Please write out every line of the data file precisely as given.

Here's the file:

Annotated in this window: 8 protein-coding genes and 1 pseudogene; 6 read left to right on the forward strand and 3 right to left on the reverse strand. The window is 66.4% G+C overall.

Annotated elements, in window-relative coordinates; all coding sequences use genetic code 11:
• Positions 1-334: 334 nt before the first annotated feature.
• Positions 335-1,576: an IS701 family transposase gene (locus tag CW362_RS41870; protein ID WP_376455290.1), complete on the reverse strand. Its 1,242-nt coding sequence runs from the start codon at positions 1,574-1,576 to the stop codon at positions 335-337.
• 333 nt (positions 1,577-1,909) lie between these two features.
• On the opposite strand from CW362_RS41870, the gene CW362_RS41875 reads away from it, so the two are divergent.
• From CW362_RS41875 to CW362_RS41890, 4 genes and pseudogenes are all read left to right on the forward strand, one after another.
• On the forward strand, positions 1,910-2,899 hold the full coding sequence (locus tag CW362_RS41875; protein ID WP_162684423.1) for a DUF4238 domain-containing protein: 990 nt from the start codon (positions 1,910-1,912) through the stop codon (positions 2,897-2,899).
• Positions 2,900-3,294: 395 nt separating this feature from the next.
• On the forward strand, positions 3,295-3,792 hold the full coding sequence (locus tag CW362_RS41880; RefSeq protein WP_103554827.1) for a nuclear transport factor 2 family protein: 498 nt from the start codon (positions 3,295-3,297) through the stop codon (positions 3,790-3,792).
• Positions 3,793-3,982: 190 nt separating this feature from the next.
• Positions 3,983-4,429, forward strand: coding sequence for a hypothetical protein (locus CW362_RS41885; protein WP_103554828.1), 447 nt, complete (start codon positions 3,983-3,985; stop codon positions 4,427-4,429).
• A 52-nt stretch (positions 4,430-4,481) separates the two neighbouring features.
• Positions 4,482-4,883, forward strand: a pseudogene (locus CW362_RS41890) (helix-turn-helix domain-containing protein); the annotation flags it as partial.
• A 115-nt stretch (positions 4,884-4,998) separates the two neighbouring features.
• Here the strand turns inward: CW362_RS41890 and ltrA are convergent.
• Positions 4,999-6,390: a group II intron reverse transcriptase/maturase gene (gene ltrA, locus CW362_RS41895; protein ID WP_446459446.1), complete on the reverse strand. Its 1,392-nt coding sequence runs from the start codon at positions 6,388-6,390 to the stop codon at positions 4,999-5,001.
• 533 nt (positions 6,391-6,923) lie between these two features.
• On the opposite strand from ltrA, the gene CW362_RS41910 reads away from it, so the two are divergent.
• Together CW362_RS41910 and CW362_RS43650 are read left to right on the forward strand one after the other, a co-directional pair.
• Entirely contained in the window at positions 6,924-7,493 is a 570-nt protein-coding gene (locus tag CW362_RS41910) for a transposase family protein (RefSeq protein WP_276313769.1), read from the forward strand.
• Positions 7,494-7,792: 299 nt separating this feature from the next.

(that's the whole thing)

Annotated in this window: 8 protein-coding genes and 1 pseudogene; 6 read left to right on the forward strand and 3 right to left on the reverse strand. The window is 66.4% G+C overall.

Annotated elements, in window-relative coordinates; all coding sequences use genetic code 11:
• Positions 1-334: 334 nt before the first annotated feature.
• Positions 335-1,576: an IS701 family transposase gene (locus tag CW362_RS41870; protein ID WP_376455290.1), complete on the reverse strand. Its 1,242-nt coding sequence runs from the start codon at positions 1,574-1,576 to the stop codon at positions 335-337.
• 333 nt (positions 1,577-1,909) lie between these two features.
• On the opposite strand from CW362_RS41870, the gene CW362_RS41875 reads away from it, so the two are divergent.
• From CW362_RS41875 to CW362_RS41890, 4 genes and pseudogenes are all read left to right on the forward strand, one after another.
• On the forward strand, positions 1,910-2,899 hold the full coding sequence (locus tag CW362_RS41875; protein ID WP_162684423.1) for a DUF4238 domain-containing protein: 990 nt from the start codon (positions 1,910-1,912) through the stop codon (positions 2,897-2,899).
• Positions 2,900-3,294: 395 nt separating this feature from the next.
• On the forward strand, positions 3,295-3,792 hold the full coding sequence (locus tag CW362_RS41880; RefSeq protein WP_103554827.1) for a nuclear transport factor 2 family protein: 498 nt from the start codon (positions 3,295-3,297) through the stop codon (positions 3,790-3,792).
• Positions 3,793-3,982: 190 nt separating this feature from the next.
• Positions 3,983-4,429, forward strand: coding sequence for a hypothetical protein (locus CW362_RS41885; protein WP_103554828.1), 447 nt, complete (start codon positions 3,983-3,985; stop codon positions 4,427-4,429).
• A 52-nt stretch (positions 4,430-4,481) separates the two neighbouring features.
• Positions 4,482-4,883, forward strand: a pseudogene (locus CW362_RS41890) (helix-turn-helix domain-containing protein); the annotation flags it as partial.
• A 115-nt stretch (positions 4,884-4,998) separates the two neighbouring features.
• Here the strand turns inward: CW362_RS41890 and ltrA are convergent.
• Positions 4,999-6,390: a group II intron reverse transcriptase/maturase gene (gene ltrA, locus CW362_RS41895; protein ID WP_446459446.1), complete on the reverse strand. Its 1,392-nt coding sequence runs from the start codon at positions 6,388-6,390 to the stop codon at positions 4,999-5,001.
• 533 nt (positions 6,391-6,923) lie between these two features.
• On the opposite strand from ltrA, the gene CW362_RS41910 reads away from it, so the two are divergent.
• Together CW362_RS41910 and CW362_RS43650 are read left to right on the forward strand one after the other, a co-directional pair.
• Entirely contained in the window at positions 6,924-7,493 is a 570-nt protein-coding gene (locus tag CW362_RS41910) for a transposase family protein (RefSeq protein WP_276313769.1), read from the forward strand.
• Positions 7,494-7,792: 299 nt separating this feature from the next.